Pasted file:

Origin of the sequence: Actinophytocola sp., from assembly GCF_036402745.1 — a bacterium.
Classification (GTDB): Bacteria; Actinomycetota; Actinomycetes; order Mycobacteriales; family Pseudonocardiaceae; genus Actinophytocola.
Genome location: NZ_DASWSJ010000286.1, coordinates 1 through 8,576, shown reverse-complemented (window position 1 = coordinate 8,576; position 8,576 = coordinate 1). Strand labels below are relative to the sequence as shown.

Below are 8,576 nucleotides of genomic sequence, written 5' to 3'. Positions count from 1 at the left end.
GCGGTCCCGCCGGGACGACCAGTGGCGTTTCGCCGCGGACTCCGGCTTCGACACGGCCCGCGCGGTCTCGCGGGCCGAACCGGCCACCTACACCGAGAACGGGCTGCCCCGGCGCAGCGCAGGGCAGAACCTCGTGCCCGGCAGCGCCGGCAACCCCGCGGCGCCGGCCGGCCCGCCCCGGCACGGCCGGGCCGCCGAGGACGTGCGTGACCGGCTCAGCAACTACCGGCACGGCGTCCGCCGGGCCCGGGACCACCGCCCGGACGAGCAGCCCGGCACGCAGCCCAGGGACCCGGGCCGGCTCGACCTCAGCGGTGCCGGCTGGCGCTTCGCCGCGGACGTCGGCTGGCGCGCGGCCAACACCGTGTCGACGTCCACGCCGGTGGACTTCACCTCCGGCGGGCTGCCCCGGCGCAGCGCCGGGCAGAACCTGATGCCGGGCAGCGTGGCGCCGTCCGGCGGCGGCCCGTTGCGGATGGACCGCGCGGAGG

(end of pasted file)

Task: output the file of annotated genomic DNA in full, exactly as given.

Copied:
Origin of the sequence: Actinophytocola sp., from assembly GCF_036402745.1 — a bacterium.
Classification (GTDB): Bacteria; Actinomycetota; Actinomycetes; order Mycobacteriales; family Pseudonocardiaceae; genus Actinophytocola.
Genome location: NZ_DASWSJ010000286.1, coordinates 1 through 8,576, shown reverse-complemented (window position 1 = coordinate 8,576; position 8,576 = coordinate 1). Strand labels below are relative to the sequence as shown.

Below are 8,576 nucleotides of genomic sequence, written 5' to 3'. Positions count from 1 at the left end.
GCGGTCCCGCCGGGACGACCAGTGGCGTTTCGCCGCGGACTCCGGCTTCGACACGGCCCGCGCGGTCTCGCGGGCCGAACCGGCCACCTACACCGAGAACGGGCTGCCCCGGCGCAGCGCAGGGCAGAACCTCGTGCCCGGCAGCGCCGGCAACCCCGCGGCGCCGGCCGGCCCGCCCCGGCACGGCCGGGCCGCCGAGGACGTGCGTGACCGGCTCAGCAACTACCGGCACGGCGTCCGCCGGGCCCGGGACCACCGCCCGGACGAGCAGCCCGGCACGCAGCCCAGGGACCCGGGCCGGCTCGACCTCAGCGGTGCCGGCTGGCGCTTCGCCGCGGACGTCGGCTGGCGCGCGGCCAACACCGTGTCGACGTCCACGCCGGTGGACTTCACCTCCGGCGGGCTGCCCCGGCGCAGCGCCGGGCAGAACCTGATGCCGGGCAGCGTGGCGCCGTCCGGCGGCGGCCCGTTGCGGATGGACCGCGCGGAGG